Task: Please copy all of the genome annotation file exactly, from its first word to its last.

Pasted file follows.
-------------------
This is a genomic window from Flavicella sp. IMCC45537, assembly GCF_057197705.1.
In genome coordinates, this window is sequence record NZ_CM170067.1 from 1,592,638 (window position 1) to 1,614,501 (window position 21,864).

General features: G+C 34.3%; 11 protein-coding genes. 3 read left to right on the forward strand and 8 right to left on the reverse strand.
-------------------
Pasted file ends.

This is a genomic window from Flavicella sp. IMCC45537, assembly GCF_057197705.1.
In genome coordinates, this window is sequence record NZ_CM170067.1 from 1,592,638 (window position 1) to 1,614,501 (window position 21,864).

General features: G+C 34.3%; 11 protein-coding genes. 3 read left to right on the forward strand and 8 right to left on the reverse strand.